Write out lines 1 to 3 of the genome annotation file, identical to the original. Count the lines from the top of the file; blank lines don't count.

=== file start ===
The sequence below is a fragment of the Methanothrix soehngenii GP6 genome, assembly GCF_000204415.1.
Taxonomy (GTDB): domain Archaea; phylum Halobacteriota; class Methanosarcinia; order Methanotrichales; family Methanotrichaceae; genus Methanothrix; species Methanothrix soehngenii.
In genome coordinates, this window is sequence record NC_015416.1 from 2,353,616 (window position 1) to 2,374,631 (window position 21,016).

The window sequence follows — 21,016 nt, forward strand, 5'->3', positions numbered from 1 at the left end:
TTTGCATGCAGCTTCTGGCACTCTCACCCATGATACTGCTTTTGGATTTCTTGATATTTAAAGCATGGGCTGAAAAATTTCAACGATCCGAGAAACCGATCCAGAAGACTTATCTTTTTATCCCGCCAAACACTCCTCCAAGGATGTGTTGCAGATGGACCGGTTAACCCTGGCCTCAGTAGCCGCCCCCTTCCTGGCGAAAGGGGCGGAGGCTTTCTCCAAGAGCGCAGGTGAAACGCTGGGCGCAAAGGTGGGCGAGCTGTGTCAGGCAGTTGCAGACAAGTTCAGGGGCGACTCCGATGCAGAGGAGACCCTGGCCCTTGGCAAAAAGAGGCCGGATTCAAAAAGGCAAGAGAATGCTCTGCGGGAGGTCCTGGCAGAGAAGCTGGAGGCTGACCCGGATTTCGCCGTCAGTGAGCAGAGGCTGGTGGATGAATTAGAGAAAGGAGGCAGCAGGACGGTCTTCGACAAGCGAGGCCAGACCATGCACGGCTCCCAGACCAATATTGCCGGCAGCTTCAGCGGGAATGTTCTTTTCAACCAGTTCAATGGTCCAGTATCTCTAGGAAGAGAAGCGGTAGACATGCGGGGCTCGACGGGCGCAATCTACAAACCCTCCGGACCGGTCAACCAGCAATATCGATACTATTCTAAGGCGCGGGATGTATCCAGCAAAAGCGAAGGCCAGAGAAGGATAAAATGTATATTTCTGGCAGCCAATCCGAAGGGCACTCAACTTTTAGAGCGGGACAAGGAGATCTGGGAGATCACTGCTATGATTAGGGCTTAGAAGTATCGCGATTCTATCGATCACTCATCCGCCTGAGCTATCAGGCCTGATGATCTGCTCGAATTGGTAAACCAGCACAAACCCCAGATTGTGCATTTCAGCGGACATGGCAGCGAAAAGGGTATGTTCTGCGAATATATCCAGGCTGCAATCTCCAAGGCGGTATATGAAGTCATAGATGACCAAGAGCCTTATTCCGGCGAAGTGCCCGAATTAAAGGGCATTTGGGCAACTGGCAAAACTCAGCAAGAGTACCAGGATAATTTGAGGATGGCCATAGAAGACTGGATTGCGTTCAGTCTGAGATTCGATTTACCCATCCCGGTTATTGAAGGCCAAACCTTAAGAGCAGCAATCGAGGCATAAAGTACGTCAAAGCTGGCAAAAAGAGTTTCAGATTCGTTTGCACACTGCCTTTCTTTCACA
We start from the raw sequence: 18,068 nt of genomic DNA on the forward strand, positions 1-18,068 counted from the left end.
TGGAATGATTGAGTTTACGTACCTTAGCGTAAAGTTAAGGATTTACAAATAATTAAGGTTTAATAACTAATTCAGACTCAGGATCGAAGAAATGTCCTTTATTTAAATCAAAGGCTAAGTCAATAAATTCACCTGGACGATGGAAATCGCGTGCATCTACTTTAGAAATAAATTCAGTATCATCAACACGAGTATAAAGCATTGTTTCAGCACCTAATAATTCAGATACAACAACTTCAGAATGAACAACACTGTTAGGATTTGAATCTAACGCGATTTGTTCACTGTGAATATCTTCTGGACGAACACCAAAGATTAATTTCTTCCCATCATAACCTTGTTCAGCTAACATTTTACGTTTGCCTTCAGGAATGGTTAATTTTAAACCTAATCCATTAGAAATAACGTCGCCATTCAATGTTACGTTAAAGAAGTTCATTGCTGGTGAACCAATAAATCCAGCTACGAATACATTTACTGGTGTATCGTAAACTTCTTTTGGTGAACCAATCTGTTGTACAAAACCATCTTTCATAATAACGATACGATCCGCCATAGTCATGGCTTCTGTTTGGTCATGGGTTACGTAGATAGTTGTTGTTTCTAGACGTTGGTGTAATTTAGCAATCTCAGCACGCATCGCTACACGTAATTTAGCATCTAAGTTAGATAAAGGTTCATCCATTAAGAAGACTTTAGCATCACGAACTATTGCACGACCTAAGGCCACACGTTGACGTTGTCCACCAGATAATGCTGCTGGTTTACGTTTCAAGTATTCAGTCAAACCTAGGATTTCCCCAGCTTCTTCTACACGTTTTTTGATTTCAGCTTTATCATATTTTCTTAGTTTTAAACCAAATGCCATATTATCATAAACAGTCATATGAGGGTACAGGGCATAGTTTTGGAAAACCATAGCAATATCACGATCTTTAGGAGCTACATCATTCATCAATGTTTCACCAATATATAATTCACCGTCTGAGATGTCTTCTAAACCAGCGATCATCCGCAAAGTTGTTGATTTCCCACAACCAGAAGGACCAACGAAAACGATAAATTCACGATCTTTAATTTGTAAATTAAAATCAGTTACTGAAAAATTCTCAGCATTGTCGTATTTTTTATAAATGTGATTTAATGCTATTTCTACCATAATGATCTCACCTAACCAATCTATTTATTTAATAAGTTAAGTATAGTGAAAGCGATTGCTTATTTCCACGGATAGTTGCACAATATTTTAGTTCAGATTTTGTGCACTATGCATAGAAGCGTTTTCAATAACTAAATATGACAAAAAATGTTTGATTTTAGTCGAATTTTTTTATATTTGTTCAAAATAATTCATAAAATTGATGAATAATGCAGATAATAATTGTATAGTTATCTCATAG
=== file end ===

The sequence below is a fragment of the Methanothrix soehngenii GP6 genome, assembly GCF_000204415.1.
Taxonomy (GTDB): domain Archaea; phylum Halobacteriota; class Methanosarcinia; order Methanotrichales; family Methanotrichaceae; genus Methanothrix; species Methanothrix soehngenii.
In genome coordinates, this window is sequence record NC_015416.1 from 2,353,616 (window position 1) to 2,374,631 (window position 21,016).